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To outline symptom management in, as well as offer a home-based protocol for, patients with advanced heart failure (HF).
The terms palliative care and heart failure were searched in PubMed and relevant databases. All articles were reviewed. The specific medical management protocol was developed by the “HeartFull” collaborative team at the Temmy Latner Centre for Palliative Care in Toronto, Ont.
Educating patients about advanced HF and helping them understand their illness and illness trajectory can foster end-of-life discussions. Home-based care of patients with advanced HF that includes optimizing diuresis can lead to improved symptom management. It is also hoped that it can reduce both patient and health care system burden and result in greater health-related quality of life for patients with advanced HF.
This article provides an overview of how to manage common symptoms in patients with advanced HF. The home diuresis protocol with guidelines for oral and intravenous diuretic therapy is available at CFPlus.*
Expliquer la prise en charge des symptômes et offrir un protocole à domicile à cet effet aux patients souffrant d’insuffisance cardiaque avancée.
Les expressions en anglais palliative care et heart failure ont servi à une recension dans PubMed et d’autres bases de données pertinentes. Tous les articles ont fait l’objet d’une revue. Le protocole de prise en charge médicale en question a été élaboré par l’équipe de collaborateurs « HeartFull » du Centre de soins palliatifs Temmy Latner à Toronto, en Ontario.
L’éducation des patients à propos de l’insuffisance cardiaque avancée pour les aider à comprendre leur maladie et sa trajectoire peut faciliter les discussions en fin de vie. Les soins à domicile aux patients souffrant d’insuffisance cardiaque avancée qui comportent une diurèse peuvent améliorer le contrôle des symptômes. Il est à espérer que la stratégie puisse réduire à la fois le fardeau du patient et le système de santé, et se traduire par une meilleure qualité de vie sur le plan de la santé chez les patients atteints d’insuffisance cardiaque avancée.
Cet article offre un aperçu de la prise en charge des symptômes communs chez les patients souffrant d’insuffisance cardiaque avancée. Le protocole de diurèse à domicile, de même que des lignes directrices pour une thérapie diurétique tant par voie orale qu’intraveineuse se trouvent en anglais dans CFPlus*.
You have come to the hospital to visit your patient Frank—a 78-year-old man with congestive heart failure (HF), hypertension, and diabetes—who was admitted with a decompensation of his HF. For 4 days he received intravenous (IV) administration of furosemide. Now Frank is responding well to diuresis and is almost ready for discharge. Unfortunately, this is his third admission this year for decompensated HF. Each time he has needed IV furosemide.
Frank lives alone in a small apartment. His wife of 54 years passed away last year. He has a daughter who lives in the same city but is quite busy with her family. He has 3 grandchildren.
Frank’s medical history includes the following: ischemic cardiomyopathy (New York Heart Association class IV), ejection fraction of 20%, a previous myocardial infarction, coronary artery bypass grafting, atrial fibrillation, hypertension, type 2 diabetes, and chronic kidney disease. Several years ago he received a cardiac resynchronization therapy (CRT) device with defibrillation. Frank takes the following medications: 25 mg of metoprolol twice daily, 25 mg of captopril 3 times daily, 2.5 mg of warfarin daily, an 80-mg oral dose of furosemide twice daily, 10 mg of isosorbide dinitrate 3 times daily, 500 mg of metformin twice daily, 20 mg of rosuvastatin daily, 150 mg of ranitidine daily, and multivitamins daily.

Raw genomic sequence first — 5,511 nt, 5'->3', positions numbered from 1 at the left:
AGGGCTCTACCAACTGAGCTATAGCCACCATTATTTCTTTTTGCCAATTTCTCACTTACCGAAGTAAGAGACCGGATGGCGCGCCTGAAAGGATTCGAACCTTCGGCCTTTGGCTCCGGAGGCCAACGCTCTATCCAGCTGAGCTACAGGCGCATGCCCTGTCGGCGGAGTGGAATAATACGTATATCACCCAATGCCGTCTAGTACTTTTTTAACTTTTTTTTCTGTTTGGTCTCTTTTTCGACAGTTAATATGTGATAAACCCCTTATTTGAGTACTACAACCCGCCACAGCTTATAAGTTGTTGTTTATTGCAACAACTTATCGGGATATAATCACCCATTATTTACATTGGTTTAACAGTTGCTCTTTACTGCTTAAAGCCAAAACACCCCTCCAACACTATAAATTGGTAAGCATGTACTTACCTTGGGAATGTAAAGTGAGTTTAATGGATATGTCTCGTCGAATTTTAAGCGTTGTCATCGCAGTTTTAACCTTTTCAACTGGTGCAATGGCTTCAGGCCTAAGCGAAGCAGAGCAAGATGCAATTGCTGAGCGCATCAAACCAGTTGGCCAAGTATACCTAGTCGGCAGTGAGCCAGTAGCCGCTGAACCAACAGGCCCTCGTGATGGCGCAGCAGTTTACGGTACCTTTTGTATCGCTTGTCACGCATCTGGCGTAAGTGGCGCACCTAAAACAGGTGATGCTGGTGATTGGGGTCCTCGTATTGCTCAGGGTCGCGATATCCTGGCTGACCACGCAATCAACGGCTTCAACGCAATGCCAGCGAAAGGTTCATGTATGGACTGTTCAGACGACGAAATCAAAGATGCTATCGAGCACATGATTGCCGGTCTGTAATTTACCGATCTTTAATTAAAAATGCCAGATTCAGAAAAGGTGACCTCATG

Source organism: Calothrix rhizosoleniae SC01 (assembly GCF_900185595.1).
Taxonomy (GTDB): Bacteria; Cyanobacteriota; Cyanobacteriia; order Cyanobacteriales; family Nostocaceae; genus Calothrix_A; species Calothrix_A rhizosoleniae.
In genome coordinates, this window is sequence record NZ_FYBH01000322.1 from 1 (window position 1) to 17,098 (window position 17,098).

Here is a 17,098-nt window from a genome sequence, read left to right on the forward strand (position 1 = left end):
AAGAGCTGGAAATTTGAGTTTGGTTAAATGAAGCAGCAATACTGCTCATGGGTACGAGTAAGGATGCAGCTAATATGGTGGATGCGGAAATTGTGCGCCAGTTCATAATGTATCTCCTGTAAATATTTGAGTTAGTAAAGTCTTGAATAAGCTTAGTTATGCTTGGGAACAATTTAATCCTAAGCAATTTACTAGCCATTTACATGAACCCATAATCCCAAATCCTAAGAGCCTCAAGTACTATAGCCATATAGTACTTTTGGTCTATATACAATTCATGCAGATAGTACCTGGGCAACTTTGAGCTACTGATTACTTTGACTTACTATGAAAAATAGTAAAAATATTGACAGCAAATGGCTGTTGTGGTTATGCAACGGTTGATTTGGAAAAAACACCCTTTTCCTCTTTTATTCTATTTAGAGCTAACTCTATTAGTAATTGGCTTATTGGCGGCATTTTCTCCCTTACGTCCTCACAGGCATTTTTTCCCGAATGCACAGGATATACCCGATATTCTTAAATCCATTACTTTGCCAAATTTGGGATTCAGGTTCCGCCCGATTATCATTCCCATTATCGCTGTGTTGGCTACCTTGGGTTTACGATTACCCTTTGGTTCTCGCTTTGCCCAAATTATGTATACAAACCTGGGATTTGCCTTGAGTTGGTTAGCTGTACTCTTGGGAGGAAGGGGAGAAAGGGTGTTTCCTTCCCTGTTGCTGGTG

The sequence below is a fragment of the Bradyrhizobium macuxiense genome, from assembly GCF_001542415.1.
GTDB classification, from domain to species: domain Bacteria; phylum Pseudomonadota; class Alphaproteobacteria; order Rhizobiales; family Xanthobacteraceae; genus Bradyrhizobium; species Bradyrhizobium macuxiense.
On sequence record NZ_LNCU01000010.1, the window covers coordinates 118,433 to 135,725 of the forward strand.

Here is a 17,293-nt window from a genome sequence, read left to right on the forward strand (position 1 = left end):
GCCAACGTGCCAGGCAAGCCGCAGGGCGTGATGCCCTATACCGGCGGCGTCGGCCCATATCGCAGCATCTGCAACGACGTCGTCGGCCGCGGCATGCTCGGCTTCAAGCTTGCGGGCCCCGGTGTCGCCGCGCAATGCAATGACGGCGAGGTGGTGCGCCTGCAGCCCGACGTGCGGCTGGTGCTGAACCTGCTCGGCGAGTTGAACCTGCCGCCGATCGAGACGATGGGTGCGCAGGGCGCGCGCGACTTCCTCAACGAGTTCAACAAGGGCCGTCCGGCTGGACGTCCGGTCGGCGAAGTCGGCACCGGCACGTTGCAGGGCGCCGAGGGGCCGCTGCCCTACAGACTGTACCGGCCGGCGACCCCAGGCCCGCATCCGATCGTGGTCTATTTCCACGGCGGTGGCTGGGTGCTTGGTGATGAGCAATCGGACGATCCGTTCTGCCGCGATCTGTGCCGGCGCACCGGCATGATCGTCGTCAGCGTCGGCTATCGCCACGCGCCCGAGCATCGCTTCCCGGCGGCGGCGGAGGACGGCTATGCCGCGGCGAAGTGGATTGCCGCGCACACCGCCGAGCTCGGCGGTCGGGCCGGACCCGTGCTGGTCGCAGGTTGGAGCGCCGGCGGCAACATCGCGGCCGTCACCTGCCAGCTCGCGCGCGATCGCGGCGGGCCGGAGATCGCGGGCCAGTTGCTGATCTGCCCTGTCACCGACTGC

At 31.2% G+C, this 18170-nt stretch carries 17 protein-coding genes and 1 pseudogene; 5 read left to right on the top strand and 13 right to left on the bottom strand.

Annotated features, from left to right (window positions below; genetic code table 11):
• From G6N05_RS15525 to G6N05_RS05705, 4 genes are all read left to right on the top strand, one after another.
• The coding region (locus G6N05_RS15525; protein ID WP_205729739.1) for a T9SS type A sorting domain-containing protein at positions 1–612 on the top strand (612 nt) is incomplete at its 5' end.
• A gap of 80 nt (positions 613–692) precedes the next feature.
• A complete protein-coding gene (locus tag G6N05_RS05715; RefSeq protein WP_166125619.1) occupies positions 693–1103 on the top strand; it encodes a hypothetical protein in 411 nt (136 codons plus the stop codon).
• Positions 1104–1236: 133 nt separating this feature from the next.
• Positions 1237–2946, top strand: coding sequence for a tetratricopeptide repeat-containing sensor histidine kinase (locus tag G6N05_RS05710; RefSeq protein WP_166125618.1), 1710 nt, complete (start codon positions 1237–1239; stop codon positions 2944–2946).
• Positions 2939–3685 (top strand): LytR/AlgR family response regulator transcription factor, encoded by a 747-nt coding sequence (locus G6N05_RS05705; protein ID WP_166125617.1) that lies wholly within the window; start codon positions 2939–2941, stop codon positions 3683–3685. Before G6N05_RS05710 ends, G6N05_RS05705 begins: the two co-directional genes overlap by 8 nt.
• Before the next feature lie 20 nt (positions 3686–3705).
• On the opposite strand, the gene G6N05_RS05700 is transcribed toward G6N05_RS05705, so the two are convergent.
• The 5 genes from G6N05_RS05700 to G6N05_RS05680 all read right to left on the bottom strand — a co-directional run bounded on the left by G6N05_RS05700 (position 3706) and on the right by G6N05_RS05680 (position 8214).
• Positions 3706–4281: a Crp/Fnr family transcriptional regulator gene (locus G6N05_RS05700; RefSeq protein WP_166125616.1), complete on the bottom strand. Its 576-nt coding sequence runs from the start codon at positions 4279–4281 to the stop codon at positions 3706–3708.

You know that Frank has been struggling with symptoms of his advanced HF for the past year. He has shortness of breath with minimal exertion. He has peripheral edema. He also describes anorexia and fatigue. He gets quite anxious when he is short of breath.
You have tried to discuss his illness with him and to start advance care planning; however, he has been reluctant to discuss the future.
When you see him in the hospital this time, he asks you why he feels this way and why he has to keep coming to the hospital.
The terms palliative care and heart failure were searched in PubMed and relevant databases. All articles were reviewed. The specific medical management protocol was developed by the “HeartFull” collaborative team (created by J.A. and S.M.) at the Temmy Latner Centre for Palliative Care in Toronto, Ont, as there is a gap in the literature around medical management of patients with HF at the end of life. The “HeartFull” model was developed collaboratively by cardiology, palliative care, and primary care specialists, as well as using community resources, and it provides education modules and therapeutic guidelines for diuresis in the home.
Approximately 500 000 Canadians have congestive HF. More than 50 000 new patients are diagnosed each year and more than half of new cases occur in people older than age 80.1 Approximately 50% of patients with HF die within 5 years of diagnosis.2 The condition is responsible for a high burden of hospitalization for symptoms that are currently difficult to manage in the ambulatory setting.3–5
The Heart Failure Society of America defines advanced HF as “those patients who have advanced, persistent HF with symptoms at rest despite repeated attempts to optimize pharmacologic and nonpharmacologic therapy,” as shown by 1 or more of the following factors: frequent hospitalizations (≥ 3 per year), chronic poor quality of life with inability to accomplish activities of daily living, need for intermittent or continuous intravenous support, or consideration of assistive devices as destination therapy.6